6. 6. The past few years have taught us that too much of a good thing can turn bad. Driving around the country- side this summer, I could see more and more unwanted guests rising above some soybean fields like they owned the place. An over-reliance on a singular defense strategy is the primary cause. Relying on one mode of action for many years will promote resistance in any plant or organism. In this case, the poster child is waterhemp, while the defense was centered mostly around glyphosate. Why is the practice of using products with different modes of action effective in slowing resistance? Because there is a limited number of modes of action available, and each mode attacks a different part of the plant. So, putting modes of action to work in our fields and alternating them will affect the plant in different ways and will not let those weeds get comfortable with any single mode of action. For example… Those growers who put on a pre-emerge herbicide may say that they had better control of waterhemp in their soybean fields this year. They had better control in those fields because they were hitting the weeds with two different modes of action. When looking at different pre-emerge, soil-applied soybean herbicides, we have four different groups with activity on waterhemp to choose from. There are the seedling shoot growth inhibitors (Zidua® , Boundary® , Outlook® , and Warrant® ), PPO inhibitors (Authority® , Sharpen® , and Valor® ), photosynthesis inhibitors (Boundary® and Sencor® ), and seedling root growth inhibitors (Prowl® and Treflan® ). Note that Boundary appears in two groups because it’s a premix of Dual® and Sencor. Here’s where it can get tricky, and why we need to really think through our herbicide plan for the year. Our post- emerge “burner” types of herbicides are PPO inhibitors. If a PPO inhibitor is applied pre-emerge and also post- emerge as a burner (Flexstar® , Marvel® , Cobra® ), that weed is getting hit with the same mode of action twice in the same year. Those weeds are going to get comfort- able with that mode of action. We are not saying that an Authority brand or Valor cannot be used if you are planning on spraying Cobra post-emerge. It depends on the situation. If, for example, Authority or Valor was applied on a particular field in 2012, then a product like Boundary (different mode of action) should be alternated in its place in 2014. Another way to change mode of action is to use different modes in corn. For example, Harness® and Laudis® or Callisto® give you two different modes of action the following year, breaking the cycle. But if Verdict (which contains Sharpen) instead of Harness is used, then you could be using a PPO three applications in a row. Another way to get a second mode of action out there is to use two different soil-applied modes of action. We can use a PPO inhibitor pre-emerge or pre-plant incor- porated followed by an early post soil-applied product (Warrant, for example) approximately 21-28 days after planting. The idea here (provided we get rainfall to activate the chemical) is instead of allowing the weed to germinate, then applying Flexstar or Cobra, we attempt to extend soil activity from the first application with a second soil treatment and hopefully prevent the vast majority of waterhemp from emerging. In the event of an extended dry period, we still would have the opportunity to use a post product like Cobra. For some of you, the effects of the post-emerge applica- tions (speckling, browning) are a little tough to swallow. This would be an attempt to avoid that effect. Please keep in mind these products are not foolproof. Even with adequate and timely precipitation, 90% control with a single application is a realistic expectation. We need to be stewards of the land and take control of the weeds in our fields. We need to start strategically choosing different modes of action when creating our herbicide plan for the next year. Let your agronomist help you distinguish which herbicides exhibit what mode of action if you are not completely comfortable making the selections. The better approach we take to weed control management in the next couple years, the more options we will have available in 5 to 10 years. This is another reason to take time with your account manager and develop a crop plan for 2014. n BY JUSTIN PROKOSCH HARVEST MAX/ AGRONOMIST PAGE 6 Don’t Let Weeds Get Comfortable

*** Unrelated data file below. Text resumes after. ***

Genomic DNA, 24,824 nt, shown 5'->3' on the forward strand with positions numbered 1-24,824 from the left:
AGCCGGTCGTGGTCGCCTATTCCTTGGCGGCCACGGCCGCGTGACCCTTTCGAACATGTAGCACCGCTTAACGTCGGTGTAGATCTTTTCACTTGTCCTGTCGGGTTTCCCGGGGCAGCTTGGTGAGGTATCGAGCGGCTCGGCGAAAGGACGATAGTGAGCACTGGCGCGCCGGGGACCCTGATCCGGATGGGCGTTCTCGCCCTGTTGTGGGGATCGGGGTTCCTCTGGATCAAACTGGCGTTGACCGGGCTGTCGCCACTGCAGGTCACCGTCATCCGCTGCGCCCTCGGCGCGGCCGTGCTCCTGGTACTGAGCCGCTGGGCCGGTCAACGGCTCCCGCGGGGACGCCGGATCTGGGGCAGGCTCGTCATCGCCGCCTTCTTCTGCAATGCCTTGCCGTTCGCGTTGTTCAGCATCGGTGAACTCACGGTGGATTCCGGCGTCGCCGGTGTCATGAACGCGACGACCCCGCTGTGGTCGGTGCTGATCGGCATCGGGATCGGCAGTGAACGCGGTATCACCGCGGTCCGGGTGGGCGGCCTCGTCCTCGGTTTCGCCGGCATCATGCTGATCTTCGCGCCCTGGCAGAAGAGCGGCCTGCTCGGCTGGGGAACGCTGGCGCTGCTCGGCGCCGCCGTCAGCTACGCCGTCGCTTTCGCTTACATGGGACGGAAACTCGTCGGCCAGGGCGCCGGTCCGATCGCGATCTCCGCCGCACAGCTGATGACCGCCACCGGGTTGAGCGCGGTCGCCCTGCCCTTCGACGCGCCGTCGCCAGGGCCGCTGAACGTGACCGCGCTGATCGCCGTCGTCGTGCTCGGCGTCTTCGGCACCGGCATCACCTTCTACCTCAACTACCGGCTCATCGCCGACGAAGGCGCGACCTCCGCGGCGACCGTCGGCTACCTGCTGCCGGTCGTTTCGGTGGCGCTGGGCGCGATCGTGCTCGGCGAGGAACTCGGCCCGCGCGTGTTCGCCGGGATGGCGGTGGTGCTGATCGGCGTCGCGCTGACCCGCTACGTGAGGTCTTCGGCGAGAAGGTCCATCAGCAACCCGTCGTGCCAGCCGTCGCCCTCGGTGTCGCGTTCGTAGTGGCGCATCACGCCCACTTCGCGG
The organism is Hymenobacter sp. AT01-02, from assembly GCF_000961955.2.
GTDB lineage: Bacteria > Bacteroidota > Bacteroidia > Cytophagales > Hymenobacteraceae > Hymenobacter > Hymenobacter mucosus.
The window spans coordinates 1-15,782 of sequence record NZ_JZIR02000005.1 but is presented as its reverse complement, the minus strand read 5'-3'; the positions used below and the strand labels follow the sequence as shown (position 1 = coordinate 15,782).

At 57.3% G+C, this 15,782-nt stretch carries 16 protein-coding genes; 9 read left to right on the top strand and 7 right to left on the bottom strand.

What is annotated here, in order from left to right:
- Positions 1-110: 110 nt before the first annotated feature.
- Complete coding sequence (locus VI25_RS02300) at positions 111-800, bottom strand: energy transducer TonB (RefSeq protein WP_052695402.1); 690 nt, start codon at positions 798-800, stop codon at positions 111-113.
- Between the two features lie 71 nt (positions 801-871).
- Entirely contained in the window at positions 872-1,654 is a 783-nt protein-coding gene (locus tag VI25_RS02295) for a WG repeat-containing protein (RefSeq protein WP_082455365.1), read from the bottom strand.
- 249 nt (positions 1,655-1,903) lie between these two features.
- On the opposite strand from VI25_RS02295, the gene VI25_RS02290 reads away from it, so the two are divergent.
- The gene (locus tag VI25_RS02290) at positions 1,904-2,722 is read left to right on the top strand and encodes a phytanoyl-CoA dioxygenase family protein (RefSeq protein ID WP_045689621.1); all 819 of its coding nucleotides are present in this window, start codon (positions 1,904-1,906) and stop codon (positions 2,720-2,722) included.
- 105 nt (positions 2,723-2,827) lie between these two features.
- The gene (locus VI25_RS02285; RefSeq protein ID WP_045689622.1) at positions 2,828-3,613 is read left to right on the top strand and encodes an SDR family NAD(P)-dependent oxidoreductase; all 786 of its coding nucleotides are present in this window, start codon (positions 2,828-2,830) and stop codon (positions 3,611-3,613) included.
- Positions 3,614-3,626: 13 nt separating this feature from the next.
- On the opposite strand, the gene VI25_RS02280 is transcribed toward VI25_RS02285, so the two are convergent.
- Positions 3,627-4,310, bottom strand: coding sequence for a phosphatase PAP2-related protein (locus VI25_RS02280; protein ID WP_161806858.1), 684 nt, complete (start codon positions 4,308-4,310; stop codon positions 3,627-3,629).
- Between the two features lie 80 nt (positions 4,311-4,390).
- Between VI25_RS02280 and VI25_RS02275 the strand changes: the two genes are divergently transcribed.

7. 7. We would like to remind you to pay particular attention to a few items that will help us at AgQuest Insurance provide you with the best possible service. First, call your AgQuest agent before you chop corn for silage or destroy any crops. This appraisal will be crucial in the event you have a claim this fall. If prices remain low, this could result in a revenue-based claim despite having a respectable yield. Call us immediately if you intend to store 2012 crop in 2013. We need to verify bushels so there is no confusion in the event of a claim. The RMA requires that a notice of loss be turned in within 72 hours of completion of harvesting. Please do not wait until harvest is complete. Instead, call us as soon as possible and we can turn in your loss notification. Revenue losses If you have a revenue policy, the spring prices are $5.65 for corn, $12.87 for soybeans, and $8.44 for wheat. The fall price for corn and beans will be determined in the month of October based on December corn and November soybean futures. The fall price for wheat has already been set at $7.33. A revenue loss will be triggered if the fall price falls below the spring prices. Keep in mind that if you insured your coverage as optional units, you will need to keep production separate. If you insured as an enterprise unit, the loss will be based on the accumulated total, but we recommend keeping track of each unit in the event you wish to go back to optional unit coverage. This is also critical if you have a produc- tion plan hail policy. For record keeping, you will need to document farm/field ID or unit numbers on scale tickets. One unit per bin or structure is acceptable, or the unit may be weighed across an elevator scale before it goes into a bin with another unit. Commingled production When commingling production from two or more units, keep a ledger or notebook, and please record as many of these guide- lines as possible: 1. The number of loads of grain from each unit # or farm/field ID 2. Estimated bushels on each load 3. Bin or structure the loads were put in 4. Identification of the wagon or truck used 5. Date of harvest 6. Combine monitor yields for the unit # or farm/field ID 7. Grain cart loads with estimated bushels by unit # or farm/field ID 8. Any weights from scale equipped implements by unit # or farm/field ID 9. Mark outside of bin between units, date, and note unit # or farm ID Following these guidelines and keeping necessary records will allow you to commingle production from two or more units. The records will aid the adjuster in accounting for all the grain in the bin. One final note: MPCI premiums that were not post- marked on or before Sept. 30 will have interest of 1.25% added for the month of October. To avoid additional interest for November, have your premium payments postmarked on or before Oct. 31. Hail premiums are due by Nov. 1. If you have any questions, contact your insurance team or call 866-259-3666. n AgQuest Insurance is an equal opportunity provider. Details Make a Difference Where Claims Are Concerned BY KATHY MAINER AGQUEST INSURANCE OFFICE MANAGER PAGE 7 Energy Addition Our newest propane technician has made the switch from fixing fenders to setting propane tanks. Prior to joining Harvest Land, Springfield native Travis Wendt worked as an auto body technician for four years. A graduate of Minnesota West Community & Technical College in Granite Falls, Travis is enjoying the move from autos to energy. “It’s nice to be out every day, meeting new people and learning about the energy business and the cooperative,” he says. “I work with some good guys too.” In addition to setting tanks, you’ll likely see Travis trenching lines, performing leak checks, and handling any other pro- pane-related task. Travis spends most of his spare time riding or working on motorcycles. n
  8. 8. PO Box 278 Morgan, MN 56266-0278 LICENSED AGQUEST CROP INSURANCE AGENTS MORGAN 877-626-7453 Lynn Button, Kathy Mainer, Mark Kubesh, Cheryl Manderfeld, Steve Bach 507-249-3196 Pat Macht, Mark Vogel, Matt Pietig COMFREY 507-877-2441 Rick Kastner MORTON 507-697-6113 Todd Beran, Keegan Mammen OLIVIA 800-463-3616 Sheri Bakker, Amber Weber SPRINGFIELD 507-723-7350 Jim Boyle, Joel Heiling, Tim Woelfel WABASSO 507-342-5184 AgQuest Insurance Agency is an Equal Opportunity Provider. Supplies of certain crop protec- tion products that have become hard to come by the past couple of years look to tighten even further for the coming season. Some supply issues are driven by high demand and some by decreasing production as suppliers plan for significant new product introductions. Chemical manufacturers and distributors are trying to minimize invento- ries of proven chemical technol- ogies, which may be impacted by these new introductions. Understandably, they don’t want to get caught with excess inventory. As a result, we will experience very tight supplies of some products. Corn and soybean herbicides that will be most affected include Laudis,® Calisto,® Status,® Boundary,® Fierce,® Outlook,® Zidua,® Liberty,® Banvel® (dicamba), and the Authority® brands. Also tight will be at-planting corn insecticides, including Force® brands and Capture® LFR® , to name a few. With this fact in mind, it will be extremely important to get together, put a plan in place, and determine your needs to ensure we can secure an adequate (but not burdensome) supply of product. Most of these products will become much more difficult to obtain or, in some cases, will be sold out after the first of the year. Unfortunately, this situation will also begin to affect our ability to return products. Even during the past two seasons, distribution has begun to limit the quantity that can be returned and, in some cases, banned certain product returns completely. Your help is needed As our staff begins to plan with you for 2014 and beyond, words and phrases such as allocated, limited, and non-returnable will become more commonplace. This is one more reason to put together an accurate crop plan. The better we do in planning together next year, the less restrictive we will have to be in the future. If you have any questions, don’t hesitate to call me or talk to your account manager. Thanks again for your continued support. n Tight Supplies to Require Prompt and Accurate Planning BY TIM WOELFEL CROP PROTECTION MANAGER